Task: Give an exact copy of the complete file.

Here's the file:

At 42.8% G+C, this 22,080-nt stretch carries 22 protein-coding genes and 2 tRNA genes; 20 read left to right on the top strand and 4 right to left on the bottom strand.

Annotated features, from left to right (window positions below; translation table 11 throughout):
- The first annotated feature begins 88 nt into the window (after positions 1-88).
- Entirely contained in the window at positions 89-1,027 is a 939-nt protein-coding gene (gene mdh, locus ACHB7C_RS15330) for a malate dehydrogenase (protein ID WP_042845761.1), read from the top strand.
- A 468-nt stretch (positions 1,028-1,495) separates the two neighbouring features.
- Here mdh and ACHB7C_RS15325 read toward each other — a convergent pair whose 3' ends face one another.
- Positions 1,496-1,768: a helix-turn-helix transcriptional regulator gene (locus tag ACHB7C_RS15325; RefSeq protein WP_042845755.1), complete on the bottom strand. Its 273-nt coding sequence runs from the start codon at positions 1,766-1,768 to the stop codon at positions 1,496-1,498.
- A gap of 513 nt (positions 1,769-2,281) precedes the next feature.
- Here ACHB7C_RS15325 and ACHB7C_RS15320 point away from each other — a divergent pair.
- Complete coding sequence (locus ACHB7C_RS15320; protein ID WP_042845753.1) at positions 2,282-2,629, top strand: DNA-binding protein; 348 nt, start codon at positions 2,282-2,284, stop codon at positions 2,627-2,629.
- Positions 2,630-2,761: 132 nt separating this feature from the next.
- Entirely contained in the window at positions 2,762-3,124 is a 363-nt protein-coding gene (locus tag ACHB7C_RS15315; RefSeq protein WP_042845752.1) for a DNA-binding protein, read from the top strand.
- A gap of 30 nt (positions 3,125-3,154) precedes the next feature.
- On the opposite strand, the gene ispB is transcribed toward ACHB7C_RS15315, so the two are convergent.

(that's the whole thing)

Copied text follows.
At 42.8% G+C, this 22,080-nt stretch carries 22 protein-coding genes and 2 tRNA genes; 20 read left to right on the top strand and 4 right to left on the bottom strand.

Annotated features, from left to right (window positions below; translation table 11 throughout):
- The first annotated feature begins 88 nt into the window (after positions 1-88).
- Entirely contained in the window at positions 89-1,027 is a 939-nt protein-coding gene (gene mdh, locus ACHB7C_RS15330) for a malate dehydrogenase (protein ID WP_042845761.1), read from the top strand.
- A 468-nt stretch (positions 1,028-1,495) separates the two neighbouring features.
- Here mdh and ACHB7C_RS15325 read toward each other — a convergent pair whose 3' ends face one another.
- Positions 1,496-1,768: a helix-turn-helix transcriptional regulator gene (locus tag ACHB7C_RS15325; RefSeq protein WP_042845755.1), complete on the bottom strand. Its 273-nt coding sequence runs from the start codon at positions 1,766-1,768 to the stop codon at positions 1,496-1,498.
- A gap of 513 nt (positions 1,769-2,281) precedes the next feature.
- Here ACHB7C_RS15325 and ACHB7C_RS15320 point away from each other — a divergent pair.
- Complete coding sequence (locus ACHB7C_RS15320; protein ID WP_042845753.1) at positions 2,282-2,629, top strand: DNA-binding protein; 348 nt, start codon at positions 2,282-2,284, stop codon at positions 2,627-2,629.
- Positions 2,630-2,761: 132 nt separating this feature from the next.
- Entirely contained in the window at positions 2,762-3,124 is a 363-nt protein-coding gene (locus tag ACHB7C_RS15315; RefSeq protein WP_042845752.1) for a DNA-binding protein, read from the top strand.
- A gap of 30 nt (positions 3,125-3,154) precedes the next feature.
- On the opposite strand, the gene ispB is transcribed toward ACHB7C_RS15315, so the two are convergent.